Photosynthetic performance and anatomical adaptations in Byrsonima sericea DC. under contrasting light conditions in a remnant of the Atlantic forest

Brazilian Journal Of Plant Physiology

Campos dos Goytacazes, RJ
Rio de Janeiro / RJ
Telefone: (22) 2739-7178
ISSN: 16770420
Editor Chefe: Arnoldo R. Façanha
Início Publicação: 31/01/1989
Periodicidade: Trimestral
Área de Estudo: Botânica

Photosynthetic performance and anatomical adaptations in Byrsonima sericea DC. under contrasting light conditions in a remnant of the Atlantic forest

Ano: 2010 | Volume: 22 | Número: 4
Autores: Anandra S. Silva, Jurandi G. Oliveira, Maura da Cunha, Angela P. Vitória
Autor Correspondente: Anandra S Silva | [email protected]

Palavras-chave: atlantic forest species, photosynthetic adaptation, leaf anatomy, sun overexposure, shaded plants

Resumos Cadastrados

Resumo Inglês:

The photosynthetic dynamics of the tropical pioneer species, Byrsonima sericea DC., were studied during the regeneration process of
a native forest by evaluating ecophysiological (gas exchange, chlorophyll a fluorescence and photosynthetic pigment contents) and
anatomical parameters of plants in sunny and shady environments. Ecophysiological evaluations were carried out monthly for one
year, encompassing both a dry and a rainy season. Byrsonima sericea DC. presents anatomical plasticity that enables it to establish in
environments with contrasting light regimes. In sunny conditions, it produced a thicker leaf (about 420 mm) and flat adaxial epidermis,
whilst in the shade, leaves had a thinner convex adaxial epidermis (about 395 mm). No differences were found in the compositions of
the pigments in the different environments, however, during the dry season, the plants presented a significantly higher concentration of
photosynthetic pigments. In the sun, plants showed decreases in Fv/F0 ratio (in the rainy season) and NPQ (in the dry season), but no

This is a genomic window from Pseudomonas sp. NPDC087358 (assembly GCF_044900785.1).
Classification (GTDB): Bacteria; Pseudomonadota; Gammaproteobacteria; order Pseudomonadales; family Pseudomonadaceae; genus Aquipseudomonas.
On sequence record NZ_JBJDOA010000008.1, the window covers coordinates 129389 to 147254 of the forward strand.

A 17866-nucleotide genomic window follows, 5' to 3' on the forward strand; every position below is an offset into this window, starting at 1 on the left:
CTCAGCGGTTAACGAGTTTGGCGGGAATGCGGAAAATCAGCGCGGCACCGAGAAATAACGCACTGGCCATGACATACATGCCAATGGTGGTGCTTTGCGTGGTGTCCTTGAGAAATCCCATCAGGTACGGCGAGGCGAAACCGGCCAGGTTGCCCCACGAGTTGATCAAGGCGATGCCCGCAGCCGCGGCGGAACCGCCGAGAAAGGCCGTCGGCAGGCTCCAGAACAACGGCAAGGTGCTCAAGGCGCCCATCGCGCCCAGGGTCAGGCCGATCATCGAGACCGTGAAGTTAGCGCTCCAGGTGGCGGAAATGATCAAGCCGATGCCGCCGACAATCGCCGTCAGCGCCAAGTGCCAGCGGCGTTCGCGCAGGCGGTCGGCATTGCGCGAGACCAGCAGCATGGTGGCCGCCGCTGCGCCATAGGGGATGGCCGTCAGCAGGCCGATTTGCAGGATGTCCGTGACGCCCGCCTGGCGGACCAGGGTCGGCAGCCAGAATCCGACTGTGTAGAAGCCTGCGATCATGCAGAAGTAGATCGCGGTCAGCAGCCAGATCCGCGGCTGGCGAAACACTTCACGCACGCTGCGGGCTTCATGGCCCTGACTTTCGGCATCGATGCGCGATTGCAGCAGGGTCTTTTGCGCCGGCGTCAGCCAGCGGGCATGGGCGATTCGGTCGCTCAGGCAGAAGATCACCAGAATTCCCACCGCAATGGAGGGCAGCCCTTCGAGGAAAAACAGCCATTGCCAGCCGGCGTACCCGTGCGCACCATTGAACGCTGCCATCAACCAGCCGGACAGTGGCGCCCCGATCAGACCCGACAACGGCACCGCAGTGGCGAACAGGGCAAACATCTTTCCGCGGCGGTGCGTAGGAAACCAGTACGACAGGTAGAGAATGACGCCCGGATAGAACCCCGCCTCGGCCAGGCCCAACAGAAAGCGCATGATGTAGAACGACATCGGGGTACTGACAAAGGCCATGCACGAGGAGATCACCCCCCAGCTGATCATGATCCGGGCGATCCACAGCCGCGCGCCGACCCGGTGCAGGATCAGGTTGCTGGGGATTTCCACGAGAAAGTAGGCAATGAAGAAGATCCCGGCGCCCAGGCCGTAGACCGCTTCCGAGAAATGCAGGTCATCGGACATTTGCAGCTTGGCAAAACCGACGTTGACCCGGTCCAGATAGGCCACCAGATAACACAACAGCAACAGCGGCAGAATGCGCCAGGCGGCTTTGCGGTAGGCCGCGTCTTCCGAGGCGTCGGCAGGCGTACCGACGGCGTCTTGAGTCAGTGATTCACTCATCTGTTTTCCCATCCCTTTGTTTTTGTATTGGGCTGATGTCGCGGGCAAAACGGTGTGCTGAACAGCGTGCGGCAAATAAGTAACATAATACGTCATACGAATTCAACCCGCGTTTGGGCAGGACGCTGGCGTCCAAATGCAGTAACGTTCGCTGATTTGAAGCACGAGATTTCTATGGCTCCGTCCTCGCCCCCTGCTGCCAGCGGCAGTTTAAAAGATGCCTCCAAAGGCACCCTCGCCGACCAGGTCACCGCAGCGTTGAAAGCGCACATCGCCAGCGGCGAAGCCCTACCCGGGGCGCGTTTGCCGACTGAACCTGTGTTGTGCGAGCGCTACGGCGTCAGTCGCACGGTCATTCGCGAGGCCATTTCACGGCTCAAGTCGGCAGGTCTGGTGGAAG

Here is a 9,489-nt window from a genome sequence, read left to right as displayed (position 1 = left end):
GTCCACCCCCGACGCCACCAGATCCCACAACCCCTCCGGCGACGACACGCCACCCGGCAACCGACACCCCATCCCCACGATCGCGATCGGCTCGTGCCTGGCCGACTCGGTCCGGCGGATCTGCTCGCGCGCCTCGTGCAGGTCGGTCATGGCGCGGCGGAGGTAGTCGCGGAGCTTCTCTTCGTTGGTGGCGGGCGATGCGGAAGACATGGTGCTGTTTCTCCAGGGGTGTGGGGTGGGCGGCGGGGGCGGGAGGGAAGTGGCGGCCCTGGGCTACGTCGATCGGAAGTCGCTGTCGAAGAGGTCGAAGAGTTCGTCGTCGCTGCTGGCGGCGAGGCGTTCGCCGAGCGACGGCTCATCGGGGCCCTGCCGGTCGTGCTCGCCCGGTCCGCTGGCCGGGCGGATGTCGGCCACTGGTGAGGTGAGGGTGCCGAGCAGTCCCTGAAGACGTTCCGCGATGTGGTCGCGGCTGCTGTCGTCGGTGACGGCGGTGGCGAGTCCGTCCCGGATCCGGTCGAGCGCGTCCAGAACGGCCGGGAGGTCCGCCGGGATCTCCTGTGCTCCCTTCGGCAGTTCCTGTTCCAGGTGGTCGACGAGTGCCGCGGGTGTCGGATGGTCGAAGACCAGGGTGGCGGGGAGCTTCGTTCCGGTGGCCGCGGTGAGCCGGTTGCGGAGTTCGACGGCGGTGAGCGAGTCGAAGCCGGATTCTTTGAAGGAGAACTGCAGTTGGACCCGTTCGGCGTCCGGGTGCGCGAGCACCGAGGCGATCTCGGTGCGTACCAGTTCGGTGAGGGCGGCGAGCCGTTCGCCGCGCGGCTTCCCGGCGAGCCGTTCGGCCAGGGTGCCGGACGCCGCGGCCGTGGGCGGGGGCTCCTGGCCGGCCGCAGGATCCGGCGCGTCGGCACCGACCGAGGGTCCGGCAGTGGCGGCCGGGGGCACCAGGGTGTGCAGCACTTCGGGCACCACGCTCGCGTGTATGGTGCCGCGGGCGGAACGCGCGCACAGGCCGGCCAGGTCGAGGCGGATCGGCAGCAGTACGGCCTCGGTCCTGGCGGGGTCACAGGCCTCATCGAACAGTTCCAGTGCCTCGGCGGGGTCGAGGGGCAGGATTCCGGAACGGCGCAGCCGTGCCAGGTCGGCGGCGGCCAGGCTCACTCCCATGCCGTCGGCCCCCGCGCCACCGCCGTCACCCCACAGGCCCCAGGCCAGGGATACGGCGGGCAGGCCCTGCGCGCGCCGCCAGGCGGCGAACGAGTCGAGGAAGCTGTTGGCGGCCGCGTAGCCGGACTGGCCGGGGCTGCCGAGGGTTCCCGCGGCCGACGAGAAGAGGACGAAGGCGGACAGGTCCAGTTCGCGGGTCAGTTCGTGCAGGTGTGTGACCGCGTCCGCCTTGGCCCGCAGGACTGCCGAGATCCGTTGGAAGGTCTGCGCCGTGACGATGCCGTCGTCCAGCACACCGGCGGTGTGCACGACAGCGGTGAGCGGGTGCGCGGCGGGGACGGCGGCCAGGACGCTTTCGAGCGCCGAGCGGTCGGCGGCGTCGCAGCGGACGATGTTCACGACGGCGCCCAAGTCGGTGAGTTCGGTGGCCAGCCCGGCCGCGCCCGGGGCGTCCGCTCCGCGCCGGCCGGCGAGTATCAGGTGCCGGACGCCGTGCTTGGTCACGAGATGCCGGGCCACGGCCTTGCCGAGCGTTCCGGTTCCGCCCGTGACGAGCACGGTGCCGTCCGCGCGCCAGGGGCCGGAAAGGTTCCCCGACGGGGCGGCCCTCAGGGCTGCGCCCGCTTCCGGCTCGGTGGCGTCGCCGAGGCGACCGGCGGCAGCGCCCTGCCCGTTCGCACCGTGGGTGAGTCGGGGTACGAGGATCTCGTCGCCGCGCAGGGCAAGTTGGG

difference was observed between plants that were in the sun or in the shade. A significantly higher net photosynthetic rate was found
only in the rainy season in the plants in the sun, compared to shaded plants (9.9±0.8 and 7.4±0.3 μmol m-2s-1, respectively). Significant
increase in transpiration was observed in plants in the shade during the dry season, but no alterations were observed in the water use
efficiency. Ecophysiological data suggest that mainly plants overexposed to the sun underwent water limitations during the dry season
and that, in the rainy season, these plants increased their net photosynthetic rate, possibly due to the greater drainage force resulting
from increased growth during this period. Data suggest that anatomic alterations, namely the convex adaxial epidermis, could aid in the
supply of light to shaded plants during both seasons, precluding changes in the pigments, such as the increase in chlorophyll b usually
observed in shaded plants, but not detected in the present study. Another consequence of the greater quantity of light captured by these
shade plants is that during the dry season their net photosynthetic rate was not different from that of plants in a sunny environment.
However, when water was not a limiting factor, a better photosynthetic performance was observed in this pioneer specie in open spaces.